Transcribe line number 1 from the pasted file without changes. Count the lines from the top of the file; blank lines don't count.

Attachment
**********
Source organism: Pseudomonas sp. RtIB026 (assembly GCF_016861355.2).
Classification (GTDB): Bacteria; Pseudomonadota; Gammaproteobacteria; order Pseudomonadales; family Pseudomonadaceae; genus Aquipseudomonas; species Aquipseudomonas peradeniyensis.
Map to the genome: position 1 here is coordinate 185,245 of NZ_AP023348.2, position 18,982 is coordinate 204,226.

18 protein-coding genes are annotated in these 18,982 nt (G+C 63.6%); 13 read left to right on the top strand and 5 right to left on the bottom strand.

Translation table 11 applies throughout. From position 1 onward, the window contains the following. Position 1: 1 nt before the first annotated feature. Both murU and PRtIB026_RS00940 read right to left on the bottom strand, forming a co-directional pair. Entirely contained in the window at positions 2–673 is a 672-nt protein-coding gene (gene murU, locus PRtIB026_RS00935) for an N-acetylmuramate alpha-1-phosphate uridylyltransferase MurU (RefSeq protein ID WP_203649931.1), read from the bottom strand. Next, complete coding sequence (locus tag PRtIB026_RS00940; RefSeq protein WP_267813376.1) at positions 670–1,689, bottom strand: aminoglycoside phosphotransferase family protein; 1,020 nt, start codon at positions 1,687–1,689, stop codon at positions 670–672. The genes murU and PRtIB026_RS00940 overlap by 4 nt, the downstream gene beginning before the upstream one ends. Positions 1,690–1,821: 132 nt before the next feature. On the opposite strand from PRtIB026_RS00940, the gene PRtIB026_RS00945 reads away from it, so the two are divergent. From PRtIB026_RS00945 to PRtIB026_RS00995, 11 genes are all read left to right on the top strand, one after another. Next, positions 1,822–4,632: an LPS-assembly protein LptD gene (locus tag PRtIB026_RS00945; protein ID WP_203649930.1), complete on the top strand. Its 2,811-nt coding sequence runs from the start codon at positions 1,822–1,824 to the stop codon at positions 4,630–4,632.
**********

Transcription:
Source organism: Pseudomonas sp. RtIB026 (assembly GCF_016861355.2).